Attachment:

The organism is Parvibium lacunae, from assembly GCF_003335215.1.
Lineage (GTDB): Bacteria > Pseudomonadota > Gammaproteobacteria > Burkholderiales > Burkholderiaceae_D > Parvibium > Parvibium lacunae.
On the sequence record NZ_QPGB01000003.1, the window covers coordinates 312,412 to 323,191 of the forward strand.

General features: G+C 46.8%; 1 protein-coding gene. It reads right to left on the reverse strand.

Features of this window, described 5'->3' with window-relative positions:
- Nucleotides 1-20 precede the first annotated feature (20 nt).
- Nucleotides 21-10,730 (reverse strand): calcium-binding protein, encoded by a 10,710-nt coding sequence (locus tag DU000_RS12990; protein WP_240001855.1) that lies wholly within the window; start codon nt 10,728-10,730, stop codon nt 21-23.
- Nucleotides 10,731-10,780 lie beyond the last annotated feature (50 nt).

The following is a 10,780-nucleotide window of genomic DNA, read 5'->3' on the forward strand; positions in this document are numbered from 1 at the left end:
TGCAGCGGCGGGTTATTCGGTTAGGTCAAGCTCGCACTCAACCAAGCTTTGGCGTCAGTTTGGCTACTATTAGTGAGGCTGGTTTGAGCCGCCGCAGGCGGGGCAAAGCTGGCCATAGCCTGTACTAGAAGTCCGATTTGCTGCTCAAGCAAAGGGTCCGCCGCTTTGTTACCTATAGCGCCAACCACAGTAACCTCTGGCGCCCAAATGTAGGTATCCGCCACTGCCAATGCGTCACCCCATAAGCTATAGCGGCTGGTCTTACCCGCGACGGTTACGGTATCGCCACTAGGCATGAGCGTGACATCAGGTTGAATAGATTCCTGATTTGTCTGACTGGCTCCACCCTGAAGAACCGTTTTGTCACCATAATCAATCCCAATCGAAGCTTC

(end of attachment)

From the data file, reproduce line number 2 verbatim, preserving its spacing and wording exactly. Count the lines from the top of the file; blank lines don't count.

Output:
Lineage (GTDB): Bacteria > Pseudomonadota > Gammaproteobacteria > Burkholderiales > Burkholderiaceae_D > Parvibium > Parvibium lacunae.